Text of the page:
Ask a member of the general public to play word association with the brand name “Canon”, and the most common answer is likely to be “camera”. Play the same game in an office, and you might get “printer” or “scanner”. All three are vital elements of the Japanese manufacturer’s business, but there is so much more than that. Not least, innovative business services.
“We have a lot of new capabilities, in particular three B2B value propositions,” says Ferenc Mezei, business unit director at Canon Hungária Kft. These include the managed print services of Canon Global Services, offering fully integrated hardware and software, business information security and, most recently, information management and business process outsourcing.
“This was reorganized into a new business this year. In the past two or three years, we have started building up this business area. Now we have created a new business unit. Information management is a special area for a company like Canon. It is less than 20 years since we had a footprint in this area. Initially we concentrated on hardware, but now we also have a focus on software and complex solutions.”
And it has already started to pick up some very high-profile customers. “Because of our software system integration and service platform, we have a very good relationship with Magyar Posta,” explains Mezei.
Using Canon solutions, the Hungarian government has developed a central digitalized mailroom, the so-called “Citizens Mailroom”. “Traditional mail communications are sent to the mailroom, where they are opened and digitized, and the digital format forwarded by email, meaning the relevant ministry or institution gets to work with digital documents.” The answers come back to the central mailroom in digital format, where Magyar Posta prints them out (again, using Canon printing technology and services) and forwards them to the citizen concerned.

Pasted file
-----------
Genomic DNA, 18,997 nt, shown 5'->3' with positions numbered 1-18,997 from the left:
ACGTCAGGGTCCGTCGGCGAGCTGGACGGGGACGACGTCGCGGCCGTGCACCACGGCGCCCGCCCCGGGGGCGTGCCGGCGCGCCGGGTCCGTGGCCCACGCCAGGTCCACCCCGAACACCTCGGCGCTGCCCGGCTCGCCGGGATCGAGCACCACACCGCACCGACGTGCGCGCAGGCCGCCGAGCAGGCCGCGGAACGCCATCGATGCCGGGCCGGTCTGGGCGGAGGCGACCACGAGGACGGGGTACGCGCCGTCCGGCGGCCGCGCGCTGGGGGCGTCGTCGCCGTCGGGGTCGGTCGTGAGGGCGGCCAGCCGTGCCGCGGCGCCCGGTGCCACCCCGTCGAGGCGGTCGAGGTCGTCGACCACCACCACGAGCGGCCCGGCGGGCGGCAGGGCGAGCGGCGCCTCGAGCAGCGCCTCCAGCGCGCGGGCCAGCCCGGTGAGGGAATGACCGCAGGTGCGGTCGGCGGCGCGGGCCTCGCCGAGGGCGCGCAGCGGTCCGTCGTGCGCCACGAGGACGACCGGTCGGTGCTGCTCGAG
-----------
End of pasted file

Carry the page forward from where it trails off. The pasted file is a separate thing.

With B2B business consultants, technical consultants and social architects, plus the background of hardware and increasingly sophisticated software solutions, Mezei says Canon is “ready to step into the info tech market; we believe we can compete with the biggest IT players.” Indeed, as the company website makes clear, Canon’s application palette spans five key areas, each focusing on a different way to improve business:
Differentiate: Marketing solutions that enhance customer communication;
Accelerate: Document management solutions for today’s business challenges;
Transform: Business process management solutions for the digital office;
Simplify: Out-of-the-box solutions that reduce complex admin; and
Evolve: Innovative solutions for print services providers.
One such way in which Canon is aiming to make life simpler for its clients is through its information management companies, Therefore and I.R.I.S., which were acquired in the past five-ten years as a natural step in its strategy of providing customers with end-to-end office solutions that complement its existing world-class portfolio, and developing a more consultancy-based sales approach.